Turbine manufacturer Repower installed the last of its six machines on November 16. Six Multibrid turbines were already in place and have been running trials since August. The EUR250 million Alpha Ventus test project was built by a consortium of companies including EWE, E.ON and Vattenfall. It is the largest wind project in the world using 5 MW machines. All 12 turbines were installed within seven months and the project is on schedule. Commissioning is currently taking place, with completion expected by year-end. Repower worked with a larger transport jack-up rig than on previous offshore projects. This meant that a complete turbine, rotor star, nacelle and two tower components could be shipped to site. The company says it was able to erect one turbine in about a day. "The construction of twelve 5 MW wind turbines 45 kilometres from the shore in waters 30 metres deep is a true piece of pioneering achievement and is the first of its kind worldwide," says overall project director Wilfried Hube from EWE.
Dutch energy company Eneco has been granted initial site permits for two offshore wind farms off the Netherlands' coast. The Ministry of Transport, Public Works and Water Management granted the permits to two divisions within the Eneco group - Eneco New Energy for a 212 MW project at Scheveningen Buiten, 28 kilometres off the Scheveningen district of The Hague; and Evelop for its 165 MW Q10 project, 23 kilometres off Ijmuiden. Both New Energy and Evelop were involved in the construction of the 120 MW Princess Amalia wind farm, formerly known as Q7. Evelop was acquired by Eneco in June, following the bankruptcy of its parent company, Econcern. If all goes to plan, Eneco hopes that both wind farms will begin operating in 2015.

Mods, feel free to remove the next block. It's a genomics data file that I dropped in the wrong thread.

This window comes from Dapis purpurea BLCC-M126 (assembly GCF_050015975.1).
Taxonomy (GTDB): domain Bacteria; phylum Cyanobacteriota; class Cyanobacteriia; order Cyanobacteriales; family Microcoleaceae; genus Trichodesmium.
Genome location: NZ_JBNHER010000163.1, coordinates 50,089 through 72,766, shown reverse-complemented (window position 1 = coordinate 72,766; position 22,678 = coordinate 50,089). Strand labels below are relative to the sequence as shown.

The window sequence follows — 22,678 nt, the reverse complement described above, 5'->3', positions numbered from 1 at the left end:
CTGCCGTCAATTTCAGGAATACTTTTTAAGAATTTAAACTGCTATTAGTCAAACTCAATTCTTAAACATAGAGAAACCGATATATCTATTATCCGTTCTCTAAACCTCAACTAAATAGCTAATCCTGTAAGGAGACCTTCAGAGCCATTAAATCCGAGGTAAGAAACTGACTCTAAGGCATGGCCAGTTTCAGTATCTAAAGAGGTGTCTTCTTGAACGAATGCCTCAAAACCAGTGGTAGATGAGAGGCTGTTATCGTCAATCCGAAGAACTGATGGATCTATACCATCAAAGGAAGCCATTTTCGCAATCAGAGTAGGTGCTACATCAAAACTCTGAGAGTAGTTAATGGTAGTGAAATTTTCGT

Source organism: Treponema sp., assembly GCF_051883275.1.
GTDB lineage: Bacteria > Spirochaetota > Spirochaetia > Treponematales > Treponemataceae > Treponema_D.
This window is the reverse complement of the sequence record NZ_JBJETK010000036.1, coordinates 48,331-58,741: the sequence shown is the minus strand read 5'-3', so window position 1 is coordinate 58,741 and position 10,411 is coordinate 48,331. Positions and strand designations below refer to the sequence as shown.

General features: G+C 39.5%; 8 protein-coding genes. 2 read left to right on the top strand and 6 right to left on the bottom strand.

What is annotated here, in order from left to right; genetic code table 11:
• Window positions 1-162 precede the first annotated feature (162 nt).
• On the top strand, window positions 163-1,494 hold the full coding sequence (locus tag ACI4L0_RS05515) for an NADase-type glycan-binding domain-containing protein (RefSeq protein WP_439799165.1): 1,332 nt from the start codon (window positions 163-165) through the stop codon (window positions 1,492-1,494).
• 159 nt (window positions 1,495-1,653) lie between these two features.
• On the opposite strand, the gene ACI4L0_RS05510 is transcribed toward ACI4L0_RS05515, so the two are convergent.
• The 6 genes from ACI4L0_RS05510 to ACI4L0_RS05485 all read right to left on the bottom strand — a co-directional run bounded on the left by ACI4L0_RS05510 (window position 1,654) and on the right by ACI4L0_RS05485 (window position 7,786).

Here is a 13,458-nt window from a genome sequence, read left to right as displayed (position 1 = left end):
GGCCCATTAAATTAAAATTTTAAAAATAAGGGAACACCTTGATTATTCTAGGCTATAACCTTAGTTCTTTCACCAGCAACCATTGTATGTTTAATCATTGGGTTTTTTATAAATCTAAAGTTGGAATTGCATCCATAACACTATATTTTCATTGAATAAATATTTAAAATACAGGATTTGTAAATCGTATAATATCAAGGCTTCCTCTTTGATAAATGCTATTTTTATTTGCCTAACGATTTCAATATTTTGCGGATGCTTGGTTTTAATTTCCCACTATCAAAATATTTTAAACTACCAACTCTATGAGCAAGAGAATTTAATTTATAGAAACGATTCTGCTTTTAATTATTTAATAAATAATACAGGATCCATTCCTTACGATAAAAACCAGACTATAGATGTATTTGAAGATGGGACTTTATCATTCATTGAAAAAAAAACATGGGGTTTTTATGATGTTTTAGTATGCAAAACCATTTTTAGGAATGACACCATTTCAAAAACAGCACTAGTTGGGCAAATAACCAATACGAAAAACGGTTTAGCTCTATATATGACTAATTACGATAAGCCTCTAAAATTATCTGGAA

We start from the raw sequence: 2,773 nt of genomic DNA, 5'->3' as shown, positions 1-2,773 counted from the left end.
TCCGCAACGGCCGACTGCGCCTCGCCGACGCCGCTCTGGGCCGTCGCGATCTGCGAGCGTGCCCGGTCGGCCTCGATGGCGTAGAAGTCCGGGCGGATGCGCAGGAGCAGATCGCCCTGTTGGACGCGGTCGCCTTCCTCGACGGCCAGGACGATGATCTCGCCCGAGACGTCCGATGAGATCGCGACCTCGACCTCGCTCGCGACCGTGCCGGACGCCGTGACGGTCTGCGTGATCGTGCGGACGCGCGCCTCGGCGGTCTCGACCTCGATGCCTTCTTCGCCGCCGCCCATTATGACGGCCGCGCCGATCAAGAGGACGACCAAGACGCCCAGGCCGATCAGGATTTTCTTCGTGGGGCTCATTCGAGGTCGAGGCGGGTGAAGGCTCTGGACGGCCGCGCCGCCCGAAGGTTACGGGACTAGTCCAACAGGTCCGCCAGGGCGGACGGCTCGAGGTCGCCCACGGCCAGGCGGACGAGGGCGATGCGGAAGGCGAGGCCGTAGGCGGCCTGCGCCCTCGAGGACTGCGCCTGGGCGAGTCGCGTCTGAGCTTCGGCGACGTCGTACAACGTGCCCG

The European Investment Bank (EIB) is considering providing over £300 million of funding for investors in the high-voltage connections to UK offshore wind farms. It will be available for six transmission projects, which will connect a total of 1.6 GW of offshore wind power. The estimated value of all six connections is nearly £1 billion. Energy regulator Ofgem is currently conducting a competition to select owners and operators of a total of nine connection projects. Thirteen bidders have been shortlisted and will now submit tenders to compete to become offshore transmission operators (OFTOs). The six projects that are eligible for EIB loans are Sheringham Shoal (315 MW), Ormonde (108 MW), Greater Gabbard (504 MW), Thanet (300 MW), Walney 1 (178 MW) and Walney 2 (183 MW). The three projects not being considered by the EIB are from the first round of UK offshore development and are sited nearer to shore.